Earlier I complained that a lack of Wifi prevented me covering Cameron Direct, live from the Braid Centre in Ballymena. Alas there was no mobile phone reception in the building either, so even the tweeting option was not possible. Perhaps the Conservatives and Unionists leader should have conducted the event in my parents’ house, where they do extend to a broadband connection, which I am taking advantage of. Although given that the town hall was full to capacity, a marquee might’ve been required.
Neill Armstrong, one of Ballymena Borough Council’s Ulster Unionist team, and a strong supporter of the Conservative link, introduced Mr Cameron to an audience of nearly two hundred. It appeared, to begin with, that a group of hardcore types was going to dominate proceedings by crying treachery for the entire meeting. But various pre-prepared histories of the troubles could not occlude the genuine concerns of local people, who quizzed Mr Cameron on education, the prospect of an enterprise zone in Northern Ireland, eating disorders, cerebral palsy and the Presbyterian Mutual building society.
The Conservative leader spoke eloquently again about his desire to bring Northern Ireland back into the mainstream of the United Kingdom’s politics. Generally his message was received well by the Ballymena public. When he suggested that, with the constitutional issue settled, politics should focus on business, hospitals, education and so forth, there was a sustained burst of applause. Cameron batted the inevitable ‘UDA brigadier’ question away with a straight bat, he was ‘assured’ that no such incident had occurred.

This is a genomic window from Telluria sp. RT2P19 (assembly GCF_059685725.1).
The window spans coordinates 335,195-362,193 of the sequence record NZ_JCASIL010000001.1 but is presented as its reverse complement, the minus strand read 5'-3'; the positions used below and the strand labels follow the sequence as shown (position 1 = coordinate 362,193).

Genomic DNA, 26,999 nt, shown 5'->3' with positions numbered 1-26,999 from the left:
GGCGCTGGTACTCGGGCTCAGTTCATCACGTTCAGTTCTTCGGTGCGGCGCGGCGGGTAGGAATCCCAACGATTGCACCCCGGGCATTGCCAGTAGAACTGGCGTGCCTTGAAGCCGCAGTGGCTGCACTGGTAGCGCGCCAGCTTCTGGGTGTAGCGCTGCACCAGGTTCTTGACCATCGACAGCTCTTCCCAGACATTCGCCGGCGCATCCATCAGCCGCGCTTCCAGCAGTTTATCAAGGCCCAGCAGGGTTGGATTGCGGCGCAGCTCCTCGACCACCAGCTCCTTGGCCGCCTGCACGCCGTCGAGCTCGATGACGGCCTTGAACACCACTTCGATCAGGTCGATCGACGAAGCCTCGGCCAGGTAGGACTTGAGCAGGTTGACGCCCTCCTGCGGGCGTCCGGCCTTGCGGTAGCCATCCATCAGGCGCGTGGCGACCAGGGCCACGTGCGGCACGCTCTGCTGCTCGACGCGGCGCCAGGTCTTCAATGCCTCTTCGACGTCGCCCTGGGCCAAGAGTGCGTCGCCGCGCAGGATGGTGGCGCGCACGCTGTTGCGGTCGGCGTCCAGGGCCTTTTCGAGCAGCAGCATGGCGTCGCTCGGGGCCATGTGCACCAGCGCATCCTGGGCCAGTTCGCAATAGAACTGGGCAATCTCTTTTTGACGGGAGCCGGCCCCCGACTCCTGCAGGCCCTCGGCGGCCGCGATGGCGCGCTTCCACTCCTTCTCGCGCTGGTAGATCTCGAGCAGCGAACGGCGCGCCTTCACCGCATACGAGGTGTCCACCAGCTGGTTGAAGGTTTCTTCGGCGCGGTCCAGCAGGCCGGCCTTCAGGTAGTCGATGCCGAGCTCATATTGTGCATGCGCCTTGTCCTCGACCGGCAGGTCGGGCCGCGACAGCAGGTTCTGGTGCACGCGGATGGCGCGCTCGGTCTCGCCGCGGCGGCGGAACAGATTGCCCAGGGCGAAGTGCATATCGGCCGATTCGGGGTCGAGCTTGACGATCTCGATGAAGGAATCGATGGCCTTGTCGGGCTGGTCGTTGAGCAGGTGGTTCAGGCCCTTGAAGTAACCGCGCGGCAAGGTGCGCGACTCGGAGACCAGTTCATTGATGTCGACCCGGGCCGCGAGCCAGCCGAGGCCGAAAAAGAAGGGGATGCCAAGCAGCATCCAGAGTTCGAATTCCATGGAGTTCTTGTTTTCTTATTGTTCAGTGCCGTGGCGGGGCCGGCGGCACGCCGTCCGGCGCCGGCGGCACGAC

Turning to victims, prompted by the ubiquitous Willie Frazer, Cameron rejected the notion of equality of victimhood. There should be a distinction, he intimated, between those whose loved ones had died whilst engaged in illegal activity and relatives of innocent people, killed and maimed in terrorist attacks. The Conservative leader also came tantalising close to criticising his predecessors for signing the Anglo Irish Agreement.
To take an hour of questions, unscripted, is an enviable feat of political dexterity. What is entirely clear from Mr Cameron’s second Cameron Direct in the province is that, not only does he intend to become Prime Minister of the whole United Kingdom, he intends to act like he‘s the Prime Minister of the entire United Kingdom. He is prepared to face people throughout the country, regardless of the local niceties, and face their questions, unprepared. It is an admirable approach.